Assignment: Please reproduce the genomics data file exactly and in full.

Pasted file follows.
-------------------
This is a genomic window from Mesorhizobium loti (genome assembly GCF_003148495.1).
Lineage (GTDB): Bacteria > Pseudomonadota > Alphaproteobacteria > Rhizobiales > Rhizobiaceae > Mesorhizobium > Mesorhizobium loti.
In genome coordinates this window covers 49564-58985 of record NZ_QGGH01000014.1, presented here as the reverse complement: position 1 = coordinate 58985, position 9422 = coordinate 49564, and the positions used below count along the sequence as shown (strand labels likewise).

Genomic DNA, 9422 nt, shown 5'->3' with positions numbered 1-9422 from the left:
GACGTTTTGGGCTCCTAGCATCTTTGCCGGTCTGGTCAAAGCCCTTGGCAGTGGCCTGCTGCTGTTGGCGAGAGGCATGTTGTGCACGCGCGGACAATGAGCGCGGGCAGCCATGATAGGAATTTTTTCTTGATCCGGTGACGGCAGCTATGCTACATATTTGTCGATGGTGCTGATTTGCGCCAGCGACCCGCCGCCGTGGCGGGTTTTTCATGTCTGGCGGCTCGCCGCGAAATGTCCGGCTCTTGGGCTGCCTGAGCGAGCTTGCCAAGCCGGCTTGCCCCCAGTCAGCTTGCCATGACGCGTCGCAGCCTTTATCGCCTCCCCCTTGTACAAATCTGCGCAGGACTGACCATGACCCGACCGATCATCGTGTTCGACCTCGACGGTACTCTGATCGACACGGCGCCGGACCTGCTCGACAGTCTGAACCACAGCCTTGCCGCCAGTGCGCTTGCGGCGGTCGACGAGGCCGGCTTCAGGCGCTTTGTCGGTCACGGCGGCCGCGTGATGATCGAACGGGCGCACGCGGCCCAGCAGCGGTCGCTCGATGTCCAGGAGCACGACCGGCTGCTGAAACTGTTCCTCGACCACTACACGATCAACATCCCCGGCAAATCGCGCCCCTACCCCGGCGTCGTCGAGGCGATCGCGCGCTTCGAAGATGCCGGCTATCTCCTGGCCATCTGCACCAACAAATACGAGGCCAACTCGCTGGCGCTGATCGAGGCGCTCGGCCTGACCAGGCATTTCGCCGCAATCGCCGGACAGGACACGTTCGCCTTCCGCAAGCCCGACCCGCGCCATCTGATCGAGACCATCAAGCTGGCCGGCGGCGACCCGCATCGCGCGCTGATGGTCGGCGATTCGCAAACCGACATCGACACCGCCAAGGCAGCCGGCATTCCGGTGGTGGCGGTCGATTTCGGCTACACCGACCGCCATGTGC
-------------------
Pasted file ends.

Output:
This is a genomic window from Mesorhizobium loti (genome assembly GCF_003148495.1).
Lineage (GTDB): Bacteria > Pseudomonadota > Alphaproteobacteria > Rhizobiales > Rhizobiaceae > Mesorhizobium > Mesorhizobium loti.
In genome coordinates this window covers 49564-58985 of record NZ_QGGH01000014.1, presented here as the reverse complement: position 1 = coordinate 58985, position 9422 = coordinate 49564, and the positions used below count along the sequence as shown (strand labels likewise).

Genomic DNA, 9422 nt, shown 5'->3' with positions numbered 1-9422 from the left:
GACGTTTTGGGCTCCTAGCATCTTTGCCGGTCTGGTCAAAGCCCTTGGCAGTGGCCTGCTGCTGTTGGCGAGAGGCATGTTGTGCACGCGCGGACAATGAGCGCGGGCAGCCATGATAGGAATTTTTTCTTGATCCGGTGACGGCAGCTATGCTACATATTTGTCGATGGTGCTGATTTGCGCCAGCGACCCGCCGCCGTGGCGGGTTTTTCATGTCTGGCGGCTCGCCGCGAAATGTCCGGCTCTTGGGCTGCCTGAGCGAGCTTGCCAAGCCGGCTTGCCCCCAGTCAGCTTGCCATGACGCGTCGCAGCCTTTATCGCCTCCCCCTTGTACAAATCTGCGCAGGACTGACCATGACCCGACCGATCATCGTGTTCGACCTCGACGGTACTCTGATCGACACGGCGCCGGACCTGCTCGACAGTCTGAACCACAGCCTTGCCGCCAGTGCGCTTGCGGCGGTCGACGAGGCCGGCTTCAGGCGCTTTGTCGGTCACGGCGGCCGCGTGATGATCGAACGGGCGCACGCGGCCCAGCAGCGGTCGCTCGATGTCCAGGAGCACGACCGGCTGCTGAAACTGTTCCTCGACCACTACACGATCAACATCCCCGGCAAATCGCGCCCCTACCCCGGCGTCGTCGAGGCGATCGCGCGCTTCGAAGATGCCGGCTATCTCCTGGCCATCTGCACCAACAAATACGAGGCCAACTCGCTGGCGCTGATCGAGGCGCTCGGCCTGACCAGGCATTTCGCCGCAATCGCCGGACAGGACACGTTCGCCTTCCGCAAGCCCGACCCGCGCCATCTGATCGAGACCATCAAGCTGGCCGGCGGCGACCCGCATCGCGCGCTGATGGTCGGCGATTCGCAAACCGACATCGACACCGCCAAGGCAGCCGGCATTCCGGTGGTGGCGGTCGATTTCGGCTACACCGACCGCCATGTGC